Protests to preserve net neutrality, or rules that ensure equal access to the internet, migrated online on Tuesday, with numerous online companies posting calls on their sites for action to stop a vote later this week.
Reddit, Etsy and Kickstarter were among the sites warning that the proposal at the Federal Communications Commission to roll back so-called net neutrality rules would fundamentally change the way the internet is experienced. Kickstarter, the crowdfunding site, cleared its entire home screen for a sparse white screen reading “Defend Net Neutrality” in large letters. Reddit, the popular online message board, pushed in multiple ways on its site for keeping the rules, including a pop-up box on its home screen.
But the online protests also highlighted how the biggest tech companies, such as Facebook and Google, have taken a back seat in the debate about protecting net neutrality, rules that prohibit internet service providers such as AT&T and Comcast from blocking or slowing sites or for charging people or companies for faster speeds of particular sites. For the most part, the large tech companies did not engage in the protest on Tuesday. In the past, the companies have played a leading role in supporting the rules.
Harold Feld, a senior vice president at Public Knowledge, a nonprofit group that supports net neutrality, said the biggest tech companies were less vocal because they are facing more regulatory battles than in past years. Social media sites have been criticized for allowing foreign actors to interfere in the presidential election of 2016. The biggest tech companies also face complaints from some lawmakers that they have become too large and powerful.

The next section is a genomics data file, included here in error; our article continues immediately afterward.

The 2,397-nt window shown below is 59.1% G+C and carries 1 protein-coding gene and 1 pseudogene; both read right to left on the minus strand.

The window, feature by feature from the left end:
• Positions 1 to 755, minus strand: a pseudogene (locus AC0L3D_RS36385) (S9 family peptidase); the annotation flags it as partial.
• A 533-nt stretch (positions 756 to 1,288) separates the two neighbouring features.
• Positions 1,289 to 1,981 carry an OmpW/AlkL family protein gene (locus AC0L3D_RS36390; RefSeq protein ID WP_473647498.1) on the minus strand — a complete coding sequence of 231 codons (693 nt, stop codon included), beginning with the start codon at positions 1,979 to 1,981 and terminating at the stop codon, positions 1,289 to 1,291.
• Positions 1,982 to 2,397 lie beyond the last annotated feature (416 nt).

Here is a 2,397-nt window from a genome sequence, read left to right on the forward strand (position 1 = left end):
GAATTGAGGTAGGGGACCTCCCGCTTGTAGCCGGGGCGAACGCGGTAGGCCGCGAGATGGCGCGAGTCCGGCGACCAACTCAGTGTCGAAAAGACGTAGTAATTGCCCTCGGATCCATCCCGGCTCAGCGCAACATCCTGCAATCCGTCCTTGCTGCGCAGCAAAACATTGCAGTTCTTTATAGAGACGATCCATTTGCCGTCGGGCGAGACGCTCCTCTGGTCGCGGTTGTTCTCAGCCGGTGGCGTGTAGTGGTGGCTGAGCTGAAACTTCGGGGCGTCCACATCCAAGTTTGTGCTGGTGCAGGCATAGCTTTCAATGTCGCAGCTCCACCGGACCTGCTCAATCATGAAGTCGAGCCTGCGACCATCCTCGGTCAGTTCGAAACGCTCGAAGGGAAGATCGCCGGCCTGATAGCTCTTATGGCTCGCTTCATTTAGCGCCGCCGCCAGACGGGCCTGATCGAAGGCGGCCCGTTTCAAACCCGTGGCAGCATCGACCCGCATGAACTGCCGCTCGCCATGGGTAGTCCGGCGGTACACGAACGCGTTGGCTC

“First, the major tech companies are very aware that Washington has turned hostile,” Feld said. “In this environment, the big tech companies try to keep a low profile and play defense rather than take positions that draw attention.
“So with the dangers of standing up in D.C. greater, their existential concerns about net neutrality reduced because of their own massive size, and a desire not to spook investors, it is unsurprising that Silicon Valley giants have melted into the background and have preferred to work through their trade associations,” he said.
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There also does not appear to be much chance of them winning the debate right now. The three Republican members of the FCC, who make up a majority of commissioners at the agency, have committed to roll back the landmark broadband rules created during the Obama administration.
But consumers and the startups who participated in protests on Tuesday say they are gearing up for a long fight. They expect lawsuits to challenge the change, and plan to push Congress to pass a law ensuring an open internet.
Here is how several of the biggest companies have handled the issue in recent months.